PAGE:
A Rand Corporation study estimated that one in five veterans of fighting in Iraq or Afghanistan suffers from major depression or PTSD.  After years of struggle, at last the public sees PTSD as a serious illness that must be attended to.  How long will it take us to recognize that what’s happening in Afghanistan is mutiny by another name?

Clancy Sigal is a novelist and screenwriter in Los Angeles. His most recent book is A Woman of Uncertain Character. He can be reached at clancy@jsasoc.com

Clancy Sigal is a screenwriter and novelist. His latest book is Hemingway Lives

Weekend Edition
May 06, 2016
Friday - Sunday
Dave Wagner
When Liberals Run Out of Patience: the Impolite Exile of Seymour Hersh
John Stauber
Strange Bedfellows: the Bizarre Coalition of Kochs, Neocons and Democrats Allied Against Trump and His #FUvoters
Rob Urie
Hillary Clinton and the End of the Democratic Party
Joshua Frank
Afghanistan: Bombing the Land of the Snow Leopard
Bill Martin
Fear of Trump: Annals of Parliamentary Cretinism
Doug Johnson Hatlem
NYC Board of Elections Suspends 2nd Official, Delays Hillary Clinton v. Bernie Sanders Results Certification
Carol Miller
Pretending the Democratic Party Platform Matters
Paul Street
Hey, Bernie, Leave Them Kids Alone
Tamara Pearson
Mexico Already Has a Giant Wall, and a Mining Company Helped to Build It
Paul Craig Roberts
Somnolent Europe, Russia, and China
Dave Lindorff
Bringing the Sanders ‘Revolution’ to Philly’s Streets
Margaret Kimberley
Obama’s Last Gasp Imperialism
Carmelo Ruiz
The New Wave of Repression in Puerto Rico
Jack Denton
Prison Labor Strike in Alabama: “We Will No Longer Contribute to Our Own Oppression”
Jeffrey St. Clair
David Bowie’s 100 Favorite Books, the CounterPunch Connection
David Rosen
Poverty in America: the Deepening Crisis
Pepe Escobar
NATO on Trade, in Europe and Asia, is Doomed
Pete Dolack
Another Goodbye to Democracy if Transatlantic Partnership is Passed
Carla Blank
Prince: Pain and Dance
Josh Hoxie
American Tax Havens: Elites Don’t Have to go to Panama to Hide Their Money–They’ve Got Delaware
Gabriel Rockhill
Media Blackout on Nuit Debout
Barry Lando
Welcome to the Machine World: the Perfect Technological Storm
Hilary Goodfriend
The Wall Street Journal is Playing Dirty in El Salvador, Again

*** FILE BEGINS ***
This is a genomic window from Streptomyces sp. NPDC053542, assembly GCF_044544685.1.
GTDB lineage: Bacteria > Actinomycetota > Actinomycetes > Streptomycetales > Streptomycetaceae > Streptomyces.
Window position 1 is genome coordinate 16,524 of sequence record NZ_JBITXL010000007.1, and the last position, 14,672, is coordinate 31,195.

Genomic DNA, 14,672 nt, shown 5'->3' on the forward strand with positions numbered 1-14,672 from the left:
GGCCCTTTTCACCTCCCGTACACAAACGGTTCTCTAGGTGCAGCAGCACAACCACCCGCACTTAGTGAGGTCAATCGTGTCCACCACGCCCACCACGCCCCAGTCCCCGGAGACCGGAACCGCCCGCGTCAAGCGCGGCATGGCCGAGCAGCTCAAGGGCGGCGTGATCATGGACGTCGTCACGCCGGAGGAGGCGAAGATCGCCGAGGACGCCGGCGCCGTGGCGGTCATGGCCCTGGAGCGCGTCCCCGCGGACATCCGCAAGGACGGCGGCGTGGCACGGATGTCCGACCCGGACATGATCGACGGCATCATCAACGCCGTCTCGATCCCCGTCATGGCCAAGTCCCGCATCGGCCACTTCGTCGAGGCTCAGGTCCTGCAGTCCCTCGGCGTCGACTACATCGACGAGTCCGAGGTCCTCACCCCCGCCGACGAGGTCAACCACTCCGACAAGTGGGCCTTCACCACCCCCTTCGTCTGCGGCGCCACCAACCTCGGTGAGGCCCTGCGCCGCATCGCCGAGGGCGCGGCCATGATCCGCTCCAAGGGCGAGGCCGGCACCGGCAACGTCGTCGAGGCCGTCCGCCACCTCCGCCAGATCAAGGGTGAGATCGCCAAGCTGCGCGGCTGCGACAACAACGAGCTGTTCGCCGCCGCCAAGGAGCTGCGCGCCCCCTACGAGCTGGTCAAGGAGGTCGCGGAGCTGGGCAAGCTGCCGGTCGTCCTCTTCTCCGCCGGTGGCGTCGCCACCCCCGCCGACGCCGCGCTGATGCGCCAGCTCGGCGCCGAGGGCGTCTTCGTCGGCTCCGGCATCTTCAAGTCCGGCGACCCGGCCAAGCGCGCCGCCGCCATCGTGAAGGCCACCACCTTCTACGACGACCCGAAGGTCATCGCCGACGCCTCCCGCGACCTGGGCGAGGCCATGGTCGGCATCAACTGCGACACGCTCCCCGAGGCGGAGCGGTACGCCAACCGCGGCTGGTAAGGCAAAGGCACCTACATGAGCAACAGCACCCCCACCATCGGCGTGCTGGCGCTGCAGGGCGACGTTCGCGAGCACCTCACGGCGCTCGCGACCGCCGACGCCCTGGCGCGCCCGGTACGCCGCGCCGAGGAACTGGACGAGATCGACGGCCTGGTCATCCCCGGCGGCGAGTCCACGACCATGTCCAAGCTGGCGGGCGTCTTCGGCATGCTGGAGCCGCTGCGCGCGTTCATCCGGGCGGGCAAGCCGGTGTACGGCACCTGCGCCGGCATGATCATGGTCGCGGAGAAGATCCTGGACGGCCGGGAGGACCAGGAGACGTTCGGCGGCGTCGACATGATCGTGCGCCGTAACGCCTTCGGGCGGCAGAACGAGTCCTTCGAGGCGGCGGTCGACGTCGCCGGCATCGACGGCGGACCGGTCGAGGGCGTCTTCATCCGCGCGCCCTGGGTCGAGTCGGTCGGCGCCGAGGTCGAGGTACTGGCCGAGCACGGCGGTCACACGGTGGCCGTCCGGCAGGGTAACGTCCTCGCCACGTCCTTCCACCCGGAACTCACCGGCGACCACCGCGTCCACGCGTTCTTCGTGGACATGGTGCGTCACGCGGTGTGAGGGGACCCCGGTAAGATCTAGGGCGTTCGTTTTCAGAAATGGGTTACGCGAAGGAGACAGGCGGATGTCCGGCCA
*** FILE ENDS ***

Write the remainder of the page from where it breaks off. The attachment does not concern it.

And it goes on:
Frank Stricker
Ready for the Coming Assault on Social Security? Five Things Paul Ryan and Friends Don’t Want You to Think About
Robert Gordon
Beyond the Wall: an In-Depth Look at U.S. Immigration Policy
Roger Annis
City at the Heart of the Alberta Tar Sands Burning to the Ground
Simon Jones
RISE: New Politics for a Tired Scotland
Rob Hager
After Indiana: Sanders Wins another Purple State, But Remains Lost in a Haze of Bad Strategy and Rigged Delegate Math
Howard Lisnoff
Father Daniel Berrigan, Anti-war Hero With a Huge Blindspot
Adam Bartley
Australia-China Relations and the Politics of Canberra’s Submarine Deal
Nyla Ali Khan
The Complexity of the Kashmir Issue: “Conflict Can and Should be Handled Constructively
Ramzy Baroud
The Spirit of Nelson Mandela in Palestine: Is His Real Legacy Being Upheld?
Alli McCracken - Raed Jarrar
#IsraelSaudi: A Match Made in Hell
George Wuerthner
Working Wilderness and Other Code Words
Robert Koehler
Cowardice and Exoneration in Kunduz
Ron Jacobs
Psychedelic Rangers Extraordinaire
Missy Comley Beattie
It’s a Shit Show!
David Macaray
Our Best Weapon Is Being Systematically Eliminated
Colin Todhunter
Future Options: From Militarism and Monsanto to Gandhi and Bhaskar Save
Binoy Kampmark
The Trump Train Chugs Along
Cesar Chelala
A Lesson of Auschwitz
John Laforge
Dan Berrigan, 1921 – 2016: “We Haven’t Lost, Because We Haven’t Given Up.”
Norman Trabulsy Jr
John Denver and My 40th High School Reunion
Charles R. Larson
Being Gay in China, Circa 1987
David Yearsley
Skepticism, Irony, and Doubt: Williams on Bach
FacebookTwitterGoogle+RedditEmail